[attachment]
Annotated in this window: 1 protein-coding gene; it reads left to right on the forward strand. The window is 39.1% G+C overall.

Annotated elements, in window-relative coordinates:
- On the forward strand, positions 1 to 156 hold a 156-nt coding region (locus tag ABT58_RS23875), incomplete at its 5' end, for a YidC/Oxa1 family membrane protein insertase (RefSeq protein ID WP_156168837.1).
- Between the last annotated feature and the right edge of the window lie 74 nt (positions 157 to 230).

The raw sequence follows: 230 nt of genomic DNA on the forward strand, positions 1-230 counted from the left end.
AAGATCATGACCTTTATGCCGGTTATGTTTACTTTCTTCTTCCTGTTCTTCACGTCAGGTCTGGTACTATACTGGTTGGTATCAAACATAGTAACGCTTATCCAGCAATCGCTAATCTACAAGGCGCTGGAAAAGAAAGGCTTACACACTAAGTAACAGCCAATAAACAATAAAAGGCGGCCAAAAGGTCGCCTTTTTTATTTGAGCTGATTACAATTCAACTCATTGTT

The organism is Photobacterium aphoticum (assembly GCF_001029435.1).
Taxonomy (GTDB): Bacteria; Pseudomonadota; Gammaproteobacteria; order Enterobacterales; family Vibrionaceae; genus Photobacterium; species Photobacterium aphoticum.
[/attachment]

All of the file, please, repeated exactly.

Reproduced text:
Annotated in this window: 1 protein-coding gene; it reads left to right on the forward strand. The window is 39.1% G+C overall.

Annotated elements, in window-relative coordinates:
- On the forward strand, positions 1 to 156 hold a 156-nt coding region (locus tag ABT58_RS23875), incomplete at its 5' end, for a YidC/Oxa1 family membrane protein insertase (RefSeq protein ID WP_156168837.1).
- Between the last annotated feature and the right edge of the window lie 74 nt (positions 157 to 230).

The raw sequence follows: 230 nt of genomic DNA on the forward strand, positions 1-230 counted from the left end.
AAGATCATGACCTTTATGCCGGTTATGTTTACTTTCTTCTTCCTGTTCTTCACGTCAGGTCTGGTACTATACTGGTTGGTATCAAACATAGTAACGCTTATCCAGCAATCGCTAATCTACAAGGCGCTGGAAAAGAAAGGCTTACACACTAAGTAACAGCCAATAAACAATAAAAGGCGGCCAAAAGGTCGCCTTTTTTATTTGAGCTGATTACAATTCAACTCATTGTT

The organism is Photobacterium aphoticum (assembly GCF_001029435.1).
Taxonomy (GTDB): Bacteria; Pseudomonadota; Gammaproteobacteria; order Enterobacterales; family Vibrionaceae; genus Photobacterium; species Photobacterium aphoticum.